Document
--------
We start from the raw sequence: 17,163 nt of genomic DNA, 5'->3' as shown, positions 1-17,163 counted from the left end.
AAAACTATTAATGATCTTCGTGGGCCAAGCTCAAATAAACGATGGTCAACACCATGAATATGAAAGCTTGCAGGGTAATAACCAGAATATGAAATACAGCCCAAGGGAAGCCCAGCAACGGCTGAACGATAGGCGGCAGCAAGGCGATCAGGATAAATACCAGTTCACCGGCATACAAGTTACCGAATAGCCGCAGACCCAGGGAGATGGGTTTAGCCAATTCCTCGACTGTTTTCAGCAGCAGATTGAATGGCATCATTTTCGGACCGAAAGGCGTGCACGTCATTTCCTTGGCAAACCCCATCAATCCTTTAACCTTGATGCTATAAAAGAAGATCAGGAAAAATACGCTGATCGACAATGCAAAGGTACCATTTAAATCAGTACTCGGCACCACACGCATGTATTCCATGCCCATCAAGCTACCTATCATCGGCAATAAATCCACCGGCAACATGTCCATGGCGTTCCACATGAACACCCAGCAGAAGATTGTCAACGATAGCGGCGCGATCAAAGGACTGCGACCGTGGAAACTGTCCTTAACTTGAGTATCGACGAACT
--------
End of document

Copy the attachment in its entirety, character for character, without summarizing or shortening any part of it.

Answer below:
We start from the raw sequence: 17,163 nt of genomic DNA, 5'->3' as shown, positions 1-17,163 counted from the left end.
AAAACTATTAATGATCTTCGTGGGCCAAGCTCAAATAAACGATGGTCAACACCATGAATATGAAAGCTTGCAGGGTAATAACCAGAATATGAAATACAGCCCAAGGGAAGCCCAGCAACGGCTGAACGATAGGCGGCAGCAAGGCGATCAGGATAAATACCAGTTCACCGGCATACAAGTTACCGAATAGCCGCAGACCCAGGGAGATGGGTTTAGCCAATTCCTCGACTGTTTTCAGCAGCAGATTGAATGGCATCATTTTCGGACCGAAAGGCGTGCACGTCATTTCCTTGGCAAACCCCATCAATCCTTTAACCTTGATGCTATAAAAGAAGATCAGGAAAAATACGCTGATCGACAATGCAAAGGTACCATTTAAATCAGTACTCGGCACCACACGCATGTATTCCATGCCCATCAAGCTACCTATCATCGGCAATAAATCCACCGGCAACATGTCCATGGCGTTCCACATGAACACCCAGCAGAAGATTGTCAACGATAGCGGCGCGATCAAAGGACTGCGACCGTGGAAACTGTCCTTAACTTGAGTATCGACGAACT